Fathers and grandparents need to discover their own ways to bond with exclusively breastfed babies.
“You’ve never given your baby a bottle? Not one? How does Dad bond with the baby?” are questions posed to mothers, like myself, who exclusively breastfeed (EBF) their babies. The question of bonding doesn’t stop with fathers. Other EBF mothers have told me that their family members ask them to make bottles so that they can feed and better “bond” with the baby.
The truth is, bonding with other family members is not something to be concerned about with EBF babies. Just like men and women have unique gifts to offer the world as a result of their masculinity and femininity, moms, dads, grandmas, grandpas, and other family members have their own unique ways of bonding with exclusively-breastfed babies, which they should be encouraged to discover and embrace for themselves. My own family’s experience is evidence of that.
First, a little backstory: When I got pregnant, my husband, Michael, and I agreed that our son would exclusively receive breastmilk for (at least) the first six months of his life, if that was at all possible. We didn’t rule out pumping to prepare bottles of breastmilk, but when Gabriel had difficulty breathing at birth, I was forced to pump for a few days in the hospital to ensure my milk supply came in.
As a result, I developed quite the love/hate relationship with the breast pump, and was thrilled when he was well enough to breastfeed. In the weeks following Gabriel’s birth, I found that taking him on my errands and dinner dates was less daunting and less complicated than pumping. And, because I’m fortunate enough to work from home, bottle-feeding was never an imperative for me as it is for moms who work outside the home. As a result, in the five months since Gabriel’s birth (outside of his first week in the hospital), he has only ever been fed at the breast.
Recently, as I was reflecting on the fact that Gabriel has been exclusively breastfed, I asked Michael if he thought he’d missed out on bonding with Gabriel as a result of my exclusive breastfeeding. “Well, no,” he said, “I bond with him in other ways. Doesn’t it make sense that dads would have different ways of bonding with their babies than moms do?” And with that, I felt like my husband dropped some much-needed wisdom about the meaning of our bodies on the whole subject.
Men and women are equal in dignity, but we offer different gifts to the world due to our inherent femininity and masculinity. This is especially true regarding family life and the different gifts that mothers and fathers possess and offer to their children. I see this wisdom in action when I watch Michael play silly games with Gabriel – no one makes Gabriel laugh or smile quite like his Dada does. But when playtime gets a little overwhelming, or when his teething gums are bothering him, there’s no one Gabriel wants more than me, his mama.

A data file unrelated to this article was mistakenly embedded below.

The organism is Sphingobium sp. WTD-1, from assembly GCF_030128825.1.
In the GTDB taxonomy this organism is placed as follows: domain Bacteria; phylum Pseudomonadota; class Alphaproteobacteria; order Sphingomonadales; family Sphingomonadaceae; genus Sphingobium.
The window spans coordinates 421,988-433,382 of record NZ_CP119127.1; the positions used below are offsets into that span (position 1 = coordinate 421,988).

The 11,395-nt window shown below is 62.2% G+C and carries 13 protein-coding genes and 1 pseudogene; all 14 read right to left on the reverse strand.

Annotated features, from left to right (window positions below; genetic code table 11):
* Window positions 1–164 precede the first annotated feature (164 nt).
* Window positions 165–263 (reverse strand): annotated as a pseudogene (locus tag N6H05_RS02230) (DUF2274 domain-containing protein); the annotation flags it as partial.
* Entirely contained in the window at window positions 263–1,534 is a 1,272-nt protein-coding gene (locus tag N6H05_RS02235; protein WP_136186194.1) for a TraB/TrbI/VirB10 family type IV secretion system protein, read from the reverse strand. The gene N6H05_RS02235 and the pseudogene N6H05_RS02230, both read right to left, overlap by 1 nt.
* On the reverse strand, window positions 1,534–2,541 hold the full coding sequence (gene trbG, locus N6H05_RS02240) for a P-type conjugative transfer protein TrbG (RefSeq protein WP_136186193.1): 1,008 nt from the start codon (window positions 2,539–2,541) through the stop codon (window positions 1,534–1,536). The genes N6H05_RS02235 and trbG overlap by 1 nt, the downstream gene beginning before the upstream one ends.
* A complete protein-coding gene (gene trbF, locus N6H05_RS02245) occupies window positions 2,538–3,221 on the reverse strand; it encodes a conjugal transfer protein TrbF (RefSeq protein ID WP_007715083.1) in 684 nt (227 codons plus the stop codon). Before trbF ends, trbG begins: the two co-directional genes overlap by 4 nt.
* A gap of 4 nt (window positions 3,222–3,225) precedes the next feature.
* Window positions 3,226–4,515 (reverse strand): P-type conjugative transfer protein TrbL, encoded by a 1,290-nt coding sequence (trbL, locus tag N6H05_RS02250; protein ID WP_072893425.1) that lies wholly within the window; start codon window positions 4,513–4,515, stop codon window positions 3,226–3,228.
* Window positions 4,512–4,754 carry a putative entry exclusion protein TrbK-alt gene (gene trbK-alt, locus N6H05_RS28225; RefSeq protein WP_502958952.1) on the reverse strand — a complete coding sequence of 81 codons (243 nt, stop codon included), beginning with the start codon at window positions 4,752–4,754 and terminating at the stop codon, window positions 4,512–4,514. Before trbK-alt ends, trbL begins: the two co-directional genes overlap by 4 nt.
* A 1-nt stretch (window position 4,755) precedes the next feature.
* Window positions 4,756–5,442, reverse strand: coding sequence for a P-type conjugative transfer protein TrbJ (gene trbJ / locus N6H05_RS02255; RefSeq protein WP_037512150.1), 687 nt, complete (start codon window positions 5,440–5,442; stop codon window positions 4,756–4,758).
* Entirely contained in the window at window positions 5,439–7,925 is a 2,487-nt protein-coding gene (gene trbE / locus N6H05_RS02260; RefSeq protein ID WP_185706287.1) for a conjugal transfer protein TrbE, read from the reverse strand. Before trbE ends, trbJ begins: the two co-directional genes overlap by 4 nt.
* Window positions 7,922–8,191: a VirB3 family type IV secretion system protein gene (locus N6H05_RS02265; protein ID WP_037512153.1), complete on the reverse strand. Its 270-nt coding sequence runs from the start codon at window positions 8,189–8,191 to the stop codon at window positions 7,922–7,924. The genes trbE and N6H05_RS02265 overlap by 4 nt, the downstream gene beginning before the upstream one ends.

In the past five months, I’ve come to see that breastfeeding is a gift I’m uniquely suited to give to Gabriel as his mother, and my husband agrees. In the early days of learning to breastfeed, Michael functioned as the protector of the breastfeeding relationship between Gabriel and me. From changing diapers to walking the floors of the hospital with our wailing, sick baby (so that I could get some precious sleep), Michael made it possible for me to focus on getting the breastfeeding thing down. Michael’s steadfast support was the biggest factor in my eventual breastfeeding success, and it was among the first ways in which he bonded with Gabriel.
As for bonding with his grandmothers? When my mother and mother-in-law visited after Michael returned to work, they took over for him in that daily supportive capacity. Both women relished (so they insist) the early mornings and late nights changing diapers, playing, singing, and chattering with Gabriel while I slept. Each found her own way to comfort and connect with him. Although neither ever gave Gabriel a single bottle. Grandma Sue found she could sing him nonsense songs and he’d quickly calm down, while Grammy Za found a unique way of holding him that had the same effect. If that’s not bonding, I don’t know what is.
Exclusive breastfeeding doesn’t need to impede a father’s (or any other family member’s) ability to bond with a baby – in fact, it can help foster a unique relationship between baby and other relatives and close friends. And gives new moms much-needed breaks, while respecting the unique bond she has with her baby.
If you’re a mother who wants to exclusively breastfeed, but family members pressure you to make bottles for them to “bond” with baby, take a page from our experience and share some of my husband’s wisdom with them. It may just help them foster a special relationship with your baby that is uniquely suited to who they are.
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